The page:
Practice of Medicine


How an Organization’s Culture Drives Reporting

By: Rebecca Summey-Lowman, MBA, RDN, CPHRM, CPPS, CHPS

MagMutual takes a proactive and collaborative approach to handling reported events. When an incident is disclosed, we have a team of risk and claims professionals who evaluate the information to determine the best approach and strategy to achieve the best possible outcome. This allows our risk and patient safety experts access to ‘real-time’ issues.

It also gives us the opportunity to evaluate the cases for non-traditional approaches. Early settlement approaches such as modest payouts to cover out-of-pocket expenses and daily loss of time, and sometimes writing-off of medical bills, can all help preserve the patient-physician relationship and reduce costly litigation expenses.

Early in this process we discovered a trend: many events are reported long after the incident occurred – closing the window of opportunity for an early resolution or non-traditional approach. We would like to see this change. Early reporting is vital to proactive claims management and early resolution opportunities.

Reporting events to us is largely dependent upon the culture of reporting within your organization. When you don’t know about an incident, you lose the opportunity to examine the root causes and take action to prevent it from happening again. Event reporting is a fundamental part of medical error reduction and yet evidence suggests that underreporting of events remains a significant problem.

Barriers to reporting often involve a fear of revealing shortcomings in professional competence, opening the doors to professional sanctions, and increased medical liability premiums. Staff members are often unwilling to report events or unsafe practices because they fear punishment or do not have confidence that reporting will result in any change.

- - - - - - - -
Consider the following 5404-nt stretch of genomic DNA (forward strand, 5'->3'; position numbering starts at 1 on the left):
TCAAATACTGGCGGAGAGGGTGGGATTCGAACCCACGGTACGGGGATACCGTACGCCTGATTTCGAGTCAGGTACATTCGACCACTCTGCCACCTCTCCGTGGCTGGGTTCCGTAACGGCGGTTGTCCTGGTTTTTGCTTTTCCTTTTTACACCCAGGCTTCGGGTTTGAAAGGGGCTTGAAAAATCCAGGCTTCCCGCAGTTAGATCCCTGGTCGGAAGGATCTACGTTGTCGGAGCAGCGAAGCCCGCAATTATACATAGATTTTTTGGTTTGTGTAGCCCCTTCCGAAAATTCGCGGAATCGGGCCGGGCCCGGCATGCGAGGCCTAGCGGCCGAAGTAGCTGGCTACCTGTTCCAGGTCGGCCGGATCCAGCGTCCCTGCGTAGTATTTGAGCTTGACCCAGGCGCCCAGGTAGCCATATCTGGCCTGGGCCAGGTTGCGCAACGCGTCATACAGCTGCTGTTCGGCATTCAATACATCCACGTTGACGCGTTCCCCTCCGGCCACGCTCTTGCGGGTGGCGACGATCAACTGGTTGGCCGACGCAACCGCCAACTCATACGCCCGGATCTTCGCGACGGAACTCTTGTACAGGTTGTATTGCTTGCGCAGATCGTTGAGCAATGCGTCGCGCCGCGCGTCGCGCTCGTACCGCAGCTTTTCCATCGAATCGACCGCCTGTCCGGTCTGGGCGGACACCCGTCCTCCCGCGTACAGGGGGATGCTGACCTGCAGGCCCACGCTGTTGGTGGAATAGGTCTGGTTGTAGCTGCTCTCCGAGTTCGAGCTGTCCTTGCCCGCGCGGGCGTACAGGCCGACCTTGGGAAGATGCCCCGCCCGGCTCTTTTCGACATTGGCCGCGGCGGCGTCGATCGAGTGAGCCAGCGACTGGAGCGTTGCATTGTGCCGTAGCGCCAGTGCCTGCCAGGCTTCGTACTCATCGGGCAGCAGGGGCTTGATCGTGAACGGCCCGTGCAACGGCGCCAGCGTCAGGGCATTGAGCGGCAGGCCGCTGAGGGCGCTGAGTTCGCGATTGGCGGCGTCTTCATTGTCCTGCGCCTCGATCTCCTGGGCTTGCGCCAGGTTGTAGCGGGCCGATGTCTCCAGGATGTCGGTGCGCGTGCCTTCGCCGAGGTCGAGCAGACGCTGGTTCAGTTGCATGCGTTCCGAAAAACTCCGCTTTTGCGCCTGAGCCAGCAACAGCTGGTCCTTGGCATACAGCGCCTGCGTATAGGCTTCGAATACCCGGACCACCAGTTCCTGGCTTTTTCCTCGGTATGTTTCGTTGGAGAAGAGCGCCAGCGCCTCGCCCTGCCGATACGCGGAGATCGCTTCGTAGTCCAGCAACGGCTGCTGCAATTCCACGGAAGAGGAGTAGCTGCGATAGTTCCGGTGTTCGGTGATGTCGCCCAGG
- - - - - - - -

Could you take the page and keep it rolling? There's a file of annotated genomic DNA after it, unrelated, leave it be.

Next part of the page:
In addition, management attitudes and institutional culture can greatly influence the success or failure of your reporting efforts. Barriers to reporting must be recognized and addressed before an event reporting system can have a substantial impact on patient safety. The ideal system promotes an open and honest reporting environment balanced with professional accountability.

Keep in mind that your malpractice insurance policy with us is a contract. The terms of the contract protect you, provided that you comply with your duties and notification provisions specified in the policy. If you are aware of a claim or an incident which could lead to a claim, or if a claim is made against you or anyone for whose acts you are legally responsible, you must promptly notify us.

Failure to report a potentially compensable event early on could seriously impair our ability to appropriately defend your claim and coverage for your claim under this policy may even be denied. Prompt reporting of claims has no adverse effect on your insurability, premiums or discounts.

If you are ever in doubt about reporting, err on the side of caution and contact us. Our claims and risk professionals are available to assist you in determining when an incident triggers your reporting requirements. Additionally, we are equipped to offer you guidance on disclosure and apology strategies.

Keep in mind that early reporting affords us the opportunity to seek resolution opportunities that may not exist down the road. This might just help you preserve your relationship with your patient and avoid the cost and personal toll of litigation. Above all, the most fundamental component to error reduction and early claims resolution is determined by the culture of reporting within your organization.

Hazan, Jonathan. Incident reporting and a culture of safety. Journal of Patient Safety and Risk Management. 2016;22(5-6):83-87.



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The information provided in this resource does not constitute legal, medical or any other professional advice, nor does it establish a standard of care. This resource has been created as an aid to you in your practice. The ultimate decision on how to use the information provided rests solely with you, the PolicyOwner.